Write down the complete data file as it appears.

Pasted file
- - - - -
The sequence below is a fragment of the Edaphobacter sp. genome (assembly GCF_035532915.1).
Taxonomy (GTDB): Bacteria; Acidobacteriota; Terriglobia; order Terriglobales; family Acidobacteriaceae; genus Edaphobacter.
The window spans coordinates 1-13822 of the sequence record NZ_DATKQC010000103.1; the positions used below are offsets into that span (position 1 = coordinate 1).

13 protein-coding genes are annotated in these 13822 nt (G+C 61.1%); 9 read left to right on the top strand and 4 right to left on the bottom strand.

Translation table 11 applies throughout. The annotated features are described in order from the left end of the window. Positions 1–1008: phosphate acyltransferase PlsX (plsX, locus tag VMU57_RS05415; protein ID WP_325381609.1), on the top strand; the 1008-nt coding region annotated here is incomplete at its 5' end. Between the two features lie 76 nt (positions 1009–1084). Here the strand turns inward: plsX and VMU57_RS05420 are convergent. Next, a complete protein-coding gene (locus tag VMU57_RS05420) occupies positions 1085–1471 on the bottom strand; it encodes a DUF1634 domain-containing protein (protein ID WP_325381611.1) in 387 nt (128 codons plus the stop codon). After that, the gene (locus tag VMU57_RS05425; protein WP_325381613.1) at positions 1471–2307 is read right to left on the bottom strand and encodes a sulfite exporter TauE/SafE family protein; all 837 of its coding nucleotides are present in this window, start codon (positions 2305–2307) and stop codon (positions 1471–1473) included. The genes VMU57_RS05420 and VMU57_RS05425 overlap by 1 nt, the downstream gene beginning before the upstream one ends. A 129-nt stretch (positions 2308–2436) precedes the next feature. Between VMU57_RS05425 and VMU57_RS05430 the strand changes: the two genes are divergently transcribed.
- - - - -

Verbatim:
The sequence below is a fragment of the Edaphobacter sp. genome (assembly GCF_035532915.1).
Taxonomy (GTDB): Bacteria; Acidobacteriota; Terriglobia; order Terriglobales; family Acidobacteriaceae; genus Edaphobacter.
The window spans coordinates 1-13822 of the sequence record NZ_DATKQC010000103.1; the positions used below are offsets into that span (position 1 = coordinate 1).

13 protein-coding genes are annotated in these 13822 nt (G+C 61.1%); 9 read left to right on the top strand and 4 right to left on the bottom strand.

Translation table 11 applies throughout. The annotated features are described in order from the left end of the window. Positions 1–1008: phosphate acyltransferase PlsX (plsX, locus tag VMU57_RS05415; protein ID WP_325381609.1), on the top strand; the 1008-nt coding region annotated here is incomplete at its 5' end. Between the two features lie 76 nt (positions 1009–1084). Here the strand turns inward: plsX and VMU57_RS05420 are convergent. Next, a complete protein-coding gene (locus tag VMU57_RS05420) occupies positions 1085–1471 on the bottom strand; it encodes a DUF1634 domain-containing protein (protein ID WP_325381611.1) in 387 nt (128 codons plus the stop codon). After that, the gene (locus tag VMU57_RS05425; protein WP_325381613.1) at positions 1471–2307 is read right to left on the bottom strand and encodes a sulfite exporter TauE/SafE family protein; all 837 of its coding nucleotides are present in this window, start codon (positions 2305–2307) and stop codon (positions 1471–1473) included. The genes VMU57_RS05420 and VMU57_RS05425 overlap by 1 nt, the downstream gene beginning before the upstream one ends. A 129-nt stretch (positions 2308–2436) precedes the next feature. Between VMU57_RS05425 and VMU57_RS05430 the strand changes: the two genes are divergently transcribed.